You may be able to talk with your family about making some of the same eating changes you are. This may take compromise on everyone’s part. It may mean eating less of some foods and more of others.
If what you eat is different from what your family eats, ask them to eat a meal from your food plan once a week. If they see that this is as tasty as the food they’re eating, they may choose to eat more of what you’re eating.
Set up “no food zones” in the house. Make one room food-free. You can use this room to do things that you may have done in the kitchen while eating, such as paying bills or helping the kids with homework. Staying out of the kitchen may help you stay with your eating plan.
Put away foods that you don’t want to eat so that they are out of sight. Ask family members not to leave food on the table when they are finished eating.
Set up a kitchen or refrigerator shelf that is just for healthy foods that you want to eat. When you’re hungry, you’ll have several healthy choices.
Discuss your family routines. If you take the kids out for pizza once a week, could you make a healthier pizza at home instead? Or you could go out to eat but order a salad and other healthy foods with the pizza. This way you can fill up on other foods and eat fewer slices of pizza. See if you can find something you can all agree on.
Support from your friends or family
You may find that some friends or family members say or do things that make you feel bad. They seem not to want you to succeed. They may urge you to eat more than you want, make negative comments about your new eating habits, or point out how many times you may have slipped up.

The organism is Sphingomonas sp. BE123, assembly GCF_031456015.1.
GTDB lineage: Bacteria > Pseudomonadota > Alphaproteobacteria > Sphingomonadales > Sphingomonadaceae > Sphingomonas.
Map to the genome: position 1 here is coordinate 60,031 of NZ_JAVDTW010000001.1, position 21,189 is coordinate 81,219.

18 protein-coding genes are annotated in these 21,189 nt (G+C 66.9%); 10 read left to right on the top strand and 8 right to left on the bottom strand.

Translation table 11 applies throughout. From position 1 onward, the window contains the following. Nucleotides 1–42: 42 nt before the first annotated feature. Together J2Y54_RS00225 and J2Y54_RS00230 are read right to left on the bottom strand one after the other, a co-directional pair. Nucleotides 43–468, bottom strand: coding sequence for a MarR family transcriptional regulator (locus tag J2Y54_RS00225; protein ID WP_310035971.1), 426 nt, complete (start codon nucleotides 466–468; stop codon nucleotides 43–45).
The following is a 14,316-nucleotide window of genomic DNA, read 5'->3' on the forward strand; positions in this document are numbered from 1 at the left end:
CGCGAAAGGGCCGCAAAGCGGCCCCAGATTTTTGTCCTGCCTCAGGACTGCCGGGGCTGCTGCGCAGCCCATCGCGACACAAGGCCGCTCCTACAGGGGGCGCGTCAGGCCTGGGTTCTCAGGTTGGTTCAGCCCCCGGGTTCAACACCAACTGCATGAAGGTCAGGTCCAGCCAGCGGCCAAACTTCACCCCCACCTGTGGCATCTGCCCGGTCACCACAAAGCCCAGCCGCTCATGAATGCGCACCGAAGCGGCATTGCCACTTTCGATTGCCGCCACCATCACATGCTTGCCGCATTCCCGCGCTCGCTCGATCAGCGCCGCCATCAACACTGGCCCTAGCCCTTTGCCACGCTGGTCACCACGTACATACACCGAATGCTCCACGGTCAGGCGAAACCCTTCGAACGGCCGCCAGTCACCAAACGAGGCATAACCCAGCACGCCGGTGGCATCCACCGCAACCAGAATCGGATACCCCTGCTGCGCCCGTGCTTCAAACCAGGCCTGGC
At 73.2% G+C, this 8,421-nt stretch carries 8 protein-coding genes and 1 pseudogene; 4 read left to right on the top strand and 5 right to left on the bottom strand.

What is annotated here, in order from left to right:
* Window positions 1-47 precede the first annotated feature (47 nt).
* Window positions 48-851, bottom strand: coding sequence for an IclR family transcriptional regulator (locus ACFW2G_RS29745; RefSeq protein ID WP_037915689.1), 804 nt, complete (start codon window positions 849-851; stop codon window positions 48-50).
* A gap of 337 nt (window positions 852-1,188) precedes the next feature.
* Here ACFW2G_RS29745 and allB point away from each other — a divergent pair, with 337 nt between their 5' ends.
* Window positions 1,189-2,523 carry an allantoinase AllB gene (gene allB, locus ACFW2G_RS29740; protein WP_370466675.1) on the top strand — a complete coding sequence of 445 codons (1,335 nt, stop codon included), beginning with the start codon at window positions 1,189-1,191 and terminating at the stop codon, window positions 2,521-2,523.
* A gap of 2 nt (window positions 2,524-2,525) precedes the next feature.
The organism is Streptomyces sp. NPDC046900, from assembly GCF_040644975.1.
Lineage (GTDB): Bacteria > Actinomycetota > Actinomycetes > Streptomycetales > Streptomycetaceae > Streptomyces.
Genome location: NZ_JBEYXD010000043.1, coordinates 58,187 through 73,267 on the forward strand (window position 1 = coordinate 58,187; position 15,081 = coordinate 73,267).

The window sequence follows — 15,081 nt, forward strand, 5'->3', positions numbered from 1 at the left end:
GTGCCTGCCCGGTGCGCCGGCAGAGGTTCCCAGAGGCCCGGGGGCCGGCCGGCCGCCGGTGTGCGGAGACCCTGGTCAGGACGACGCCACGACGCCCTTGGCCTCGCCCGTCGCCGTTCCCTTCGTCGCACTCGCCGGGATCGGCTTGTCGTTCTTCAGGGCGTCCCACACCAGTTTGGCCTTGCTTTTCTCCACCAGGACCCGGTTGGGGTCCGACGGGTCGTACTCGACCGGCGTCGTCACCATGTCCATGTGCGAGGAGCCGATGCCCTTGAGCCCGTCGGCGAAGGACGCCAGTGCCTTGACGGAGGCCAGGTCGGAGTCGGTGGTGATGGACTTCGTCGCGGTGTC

If this happens, it’s important to talk to these people. They may not even be aware that they are doing it or that it bothers you. If you need to, ask them to stop doing this. You also can ask them why they are behaving this way. You might find that they are worried that your change is leaving them out or that you are making them look bad. They may not like the attention your change is getting you.
If this is the case, ask them what you can do to help them. Often, an honest talk is all that is needed.
Here are some ways that your friends or family can help you. Ask them to:
Not say negative things about you or what you eat.
Be positive about your desire to change. Let your family and friends know that you’d like to hear encouraging words from time to time, and that their words and actions mean a lot. Hearing how well you are doing with your new eating habits helps you stay with your plan.
Celebrate with you when you reach your goals. Take a cooking class or go to the movies together. Remind yourself and others that you’re successful.
Help you make healthy food choices. Ask them to encourage you to eat more fruits and vegetables, for example.
Encourage you when you slip away from your eating plan. A reminder of how well you’ve done will help you get back on track.
Respect your new eating habits and not urge you to eat foods that you don’t want to eat.